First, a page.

Two recent studies have shown that DNA is omnipresent and can give a clue of surrounding animals when extracted from an air sample. Published in the bioRxiv journal last week as a preprint, the study is being certified by peer review. The research was conducted by two groups who independently showed that the atmosphere can contain detectable amounts of DNA from myriad kinds of animals. The team of scientists included eight members from the School of Biological and Chemical Sciences, Queen Mary University of London, Department of Biology, York University, Toronto, Canada and Hamerton Zoo Park, UK.
The study demonstrated how DNA from terrestrial animals can be collected from the air under natural conditions, which the researchers described as “a ground-breaking advance for terrestrial biomonitoring.” For their study, the researchers used air samples from a zoological park, where species are spatially confined and unique in comparison to native fauna. The team of scientists further mentioned in the abstract that they showed that DNA in air can be used to identify the captive species and their potential interactions with local groups of organisms.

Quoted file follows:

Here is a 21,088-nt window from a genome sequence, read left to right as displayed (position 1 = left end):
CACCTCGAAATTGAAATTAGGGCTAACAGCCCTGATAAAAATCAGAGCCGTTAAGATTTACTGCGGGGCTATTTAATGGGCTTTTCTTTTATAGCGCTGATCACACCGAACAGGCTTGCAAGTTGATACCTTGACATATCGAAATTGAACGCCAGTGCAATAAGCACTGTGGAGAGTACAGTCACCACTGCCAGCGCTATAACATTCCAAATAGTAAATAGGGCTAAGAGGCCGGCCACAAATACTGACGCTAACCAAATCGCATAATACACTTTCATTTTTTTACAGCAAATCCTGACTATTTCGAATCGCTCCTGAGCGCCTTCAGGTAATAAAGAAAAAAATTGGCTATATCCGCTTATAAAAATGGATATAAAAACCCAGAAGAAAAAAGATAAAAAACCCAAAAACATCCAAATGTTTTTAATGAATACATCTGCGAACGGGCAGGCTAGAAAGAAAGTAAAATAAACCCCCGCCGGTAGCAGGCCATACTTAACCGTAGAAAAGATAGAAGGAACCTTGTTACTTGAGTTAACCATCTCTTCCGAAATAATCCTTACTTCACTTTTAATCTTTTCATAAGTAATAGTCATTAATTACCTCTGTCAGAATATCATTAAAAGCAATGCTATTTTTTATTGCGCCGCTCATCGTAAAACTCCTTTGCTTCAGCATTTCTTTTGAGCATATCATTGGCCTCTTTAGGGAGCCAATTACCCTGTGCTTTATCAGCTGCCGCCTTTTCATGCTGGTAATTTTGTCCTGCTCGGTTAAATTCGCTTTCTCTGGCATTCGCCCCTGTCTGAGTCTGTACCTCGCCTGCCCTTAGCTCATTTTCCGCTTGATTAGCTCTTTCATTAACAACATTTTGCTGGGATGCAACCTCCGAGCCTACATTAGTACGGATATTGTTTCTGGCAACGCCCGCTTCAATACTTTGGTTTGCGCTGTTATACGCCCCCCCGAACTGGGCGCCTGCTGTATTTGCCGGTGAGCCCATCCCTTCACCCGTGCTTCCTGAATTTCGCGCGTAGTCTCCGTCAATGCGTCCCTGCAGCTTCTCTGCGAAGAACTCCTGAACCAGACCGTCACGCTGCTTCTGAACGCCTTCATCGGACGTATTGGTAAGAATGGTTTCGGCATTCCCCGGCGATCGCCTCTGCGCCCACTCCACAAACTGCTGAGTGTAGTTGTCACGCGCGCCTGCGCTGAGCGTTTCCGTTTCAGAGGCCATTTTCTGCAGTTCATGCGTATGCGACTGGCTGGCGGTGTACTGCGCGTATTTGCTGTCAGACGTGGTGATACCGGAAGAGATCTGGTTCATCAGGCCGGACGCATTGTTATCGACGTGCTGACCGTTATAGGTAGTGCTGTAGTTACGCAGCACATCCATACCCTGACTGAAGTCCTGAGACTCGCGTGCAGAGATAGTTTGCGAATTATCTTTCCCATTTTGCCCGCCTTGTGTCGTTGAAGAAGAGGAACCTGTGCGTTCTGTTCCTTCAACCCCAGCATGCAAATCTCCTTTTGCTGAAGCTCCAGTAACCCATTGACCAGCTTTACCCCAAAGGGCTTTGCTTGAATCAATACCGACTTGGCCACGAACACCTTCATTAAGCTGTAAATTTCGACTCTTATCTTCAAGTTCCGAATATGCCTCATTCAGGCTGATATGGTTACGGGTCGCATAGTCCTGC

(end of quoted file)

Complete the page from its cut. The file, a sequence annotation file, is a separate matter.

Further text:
The air samples collected by researchers contained DNA from 25 species of mammal and bird including 17 known and distinct terrestrial zoo species. The study also identified food items from air sampled in enclosures and detected four organisms native to the local area, including the Eurasian hedgehog, which is endangered in the UK, and the muntjac deer, a locally established invasive species.
Researchers mention that their data provides evidence that airDNA is concentrated around recently inhabited areas, for example indoor enclosures but they have also detected dispersal away from the source which suggests an ecology to airDNA movement. This discovery, the study mentions, highlights the potential for airDNA sampling at distance.
Researchers believe that with the global decline in biodiversity, scientists require rapid non-invasive biomonitoring tools applicable at a global scale. The dataset of the study detected species at risk of local extinction and several confirmed predator-prey interactions. Scientists believe that this approach will “revolutionize” terrestrial biodiversity surveys.